The Veterans Affairs Department is in the middle of an ambitious five-year plan to end homelessness among veterans by 2015. It should make sure that this effort protects the vulnerable population of women, whose risks and needs can be far different from those of men.
The number of female veterans has soared since 1990, from 4 percent of all veterans to 8 percent today, or about 1.8 million. How many are homeless is unknown, though a report by the Government Accountability Office in December found that the number who had contact with the V.A. rose to 3,328 in 2010 from 1,380 in 2006.
Lack of information is part of the problem. The report said that neither the V.A. nor the Department of Housing and Urban Development collects sufficiently detailed information about homeless female veterans, making it harder to plan effective programs, allocate money and track progress. The report found that the V.A. sometimes failed to refer homeless women to short-term housing while they waited for housing vouchers. It noted that the agency lacked safety standards for shelter providers, even though many women said they feared sexual harassment and assault. And some shelters discriminated against homeless mothers by limiting the age or number of children they take.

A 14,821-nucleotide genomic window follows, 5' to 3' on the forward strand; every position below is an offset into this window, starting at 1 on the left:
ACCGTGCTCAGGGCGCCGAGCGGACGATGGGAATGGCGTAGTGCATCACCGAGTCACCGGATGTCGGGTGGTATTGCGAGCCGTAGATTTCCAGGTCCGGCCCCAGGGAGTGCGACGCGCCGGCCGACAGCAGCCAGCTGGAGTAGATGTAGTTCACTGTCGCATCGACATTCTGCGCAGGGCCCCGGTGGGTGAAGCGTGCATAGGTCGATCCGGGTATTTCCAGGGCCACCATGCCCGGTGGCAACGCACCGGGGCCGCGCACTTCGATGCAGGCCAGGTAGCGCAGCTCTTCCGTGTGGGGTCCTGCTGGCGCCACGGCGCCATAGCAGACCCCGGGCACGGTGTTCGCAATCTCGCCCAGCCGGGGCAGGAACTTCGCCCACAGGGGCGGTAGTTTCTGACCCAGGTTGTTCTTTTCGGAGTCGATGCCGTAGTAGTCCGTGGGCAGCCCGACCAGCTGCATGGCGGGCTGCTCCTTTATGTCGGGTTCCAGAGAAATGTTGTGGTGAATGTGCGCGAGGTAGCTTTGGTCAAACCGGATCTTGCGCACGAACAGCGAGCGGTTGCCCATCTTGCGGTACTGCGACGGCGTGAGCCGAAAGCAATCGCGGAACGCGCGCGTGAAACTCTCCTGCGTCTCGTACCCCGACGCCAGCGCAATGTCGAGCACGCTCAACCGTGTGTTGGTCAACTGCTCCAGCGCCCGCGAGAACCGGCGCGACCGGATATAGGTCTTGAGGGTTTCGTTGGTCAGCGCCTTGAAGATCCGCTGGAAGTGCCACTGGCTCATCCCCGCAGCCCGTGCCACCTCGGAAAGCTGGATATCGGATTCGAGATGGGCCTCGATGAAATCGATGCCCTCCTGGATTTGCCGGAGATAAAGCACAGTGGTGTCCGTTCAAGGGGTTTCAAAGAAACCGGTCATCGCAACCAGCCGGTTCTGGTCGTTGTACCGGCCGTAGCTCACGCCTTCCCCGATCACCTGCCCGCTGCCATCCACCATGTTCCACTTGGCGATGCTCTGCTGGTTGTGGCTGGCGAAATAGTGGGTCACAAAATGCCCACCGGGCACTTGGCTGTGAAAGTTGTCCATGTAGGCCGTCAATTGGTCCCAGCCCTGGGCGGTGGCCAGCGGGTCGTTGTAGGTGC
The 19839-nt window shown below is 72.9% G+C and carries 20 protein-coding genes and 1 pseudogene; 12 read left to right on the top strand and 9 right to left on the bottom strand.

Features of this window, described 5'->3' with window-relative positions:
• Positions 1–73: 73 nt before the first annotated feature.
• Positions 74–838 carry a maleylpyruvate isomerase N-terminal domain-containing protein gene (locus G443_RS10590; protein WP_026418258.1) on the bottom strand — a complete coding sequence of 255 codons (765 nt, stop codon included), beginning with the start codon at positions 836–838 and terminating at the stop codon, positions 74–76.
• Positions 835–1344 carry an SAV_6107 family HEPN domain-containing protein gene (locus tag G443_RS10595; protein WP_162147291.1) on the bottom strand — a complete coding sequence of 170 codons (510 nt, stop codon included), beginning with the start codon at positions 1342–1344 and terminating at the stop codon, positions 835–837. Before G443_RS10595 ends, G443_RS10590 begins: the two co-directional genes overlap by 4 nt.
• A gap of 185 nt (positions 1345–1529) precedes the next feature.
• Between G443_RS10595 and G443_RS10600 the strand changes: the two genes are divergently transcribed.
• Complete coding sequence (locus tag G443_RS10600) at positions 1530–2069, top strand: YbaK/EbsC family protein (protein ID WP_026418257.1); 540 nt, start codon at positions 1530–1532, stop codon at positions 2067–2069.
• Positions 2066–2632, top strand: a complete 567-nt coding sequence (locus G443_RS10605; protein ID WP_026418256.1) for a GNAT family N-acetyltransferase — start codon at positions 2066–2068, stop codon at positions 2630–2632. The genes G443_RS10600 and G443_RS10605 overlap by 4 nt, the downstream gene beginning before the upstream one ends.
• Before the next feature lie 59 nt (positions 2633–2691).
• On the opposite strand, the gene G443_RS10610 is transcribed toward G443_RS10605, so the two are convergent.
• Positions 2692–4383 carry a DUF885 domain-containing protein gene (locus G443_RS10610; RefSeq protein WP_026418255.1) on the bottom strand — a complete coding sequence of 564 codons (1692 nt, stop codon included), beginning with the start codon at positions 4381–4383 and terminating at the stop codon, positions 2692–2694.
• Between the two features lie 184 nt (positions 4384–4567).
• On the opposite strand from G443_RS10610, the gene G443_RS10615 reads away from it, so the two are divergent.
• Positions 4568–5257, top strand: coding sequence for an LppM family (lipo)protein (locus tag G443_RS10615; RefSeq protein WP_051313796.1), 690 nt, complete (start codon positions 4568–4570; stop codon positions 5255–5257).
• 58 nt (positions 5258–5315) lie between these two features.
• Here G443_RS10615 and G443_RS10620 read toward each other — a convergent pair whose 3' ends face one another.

A report in March by the V.A. inspector general echoed these concerns, saying some shelters lacked basic protections like working locks and separate floors for men and women. The V.A.’s inattention to safety and privacy is especially troubling because rates of sexual trauma and domestic violence tend to be high among homeless female veterans.
Both reports found the V.A. has to do much more to protect all vulnerable veterans. To help homeless women, programs should be designed with them in mind.
Reprinted from The New York Times, Copyright 2012
A version of this editorial appeared in print on April 17, 2012, on page A24 of the New York edition with the headline: Homelessness Among Female Veterans.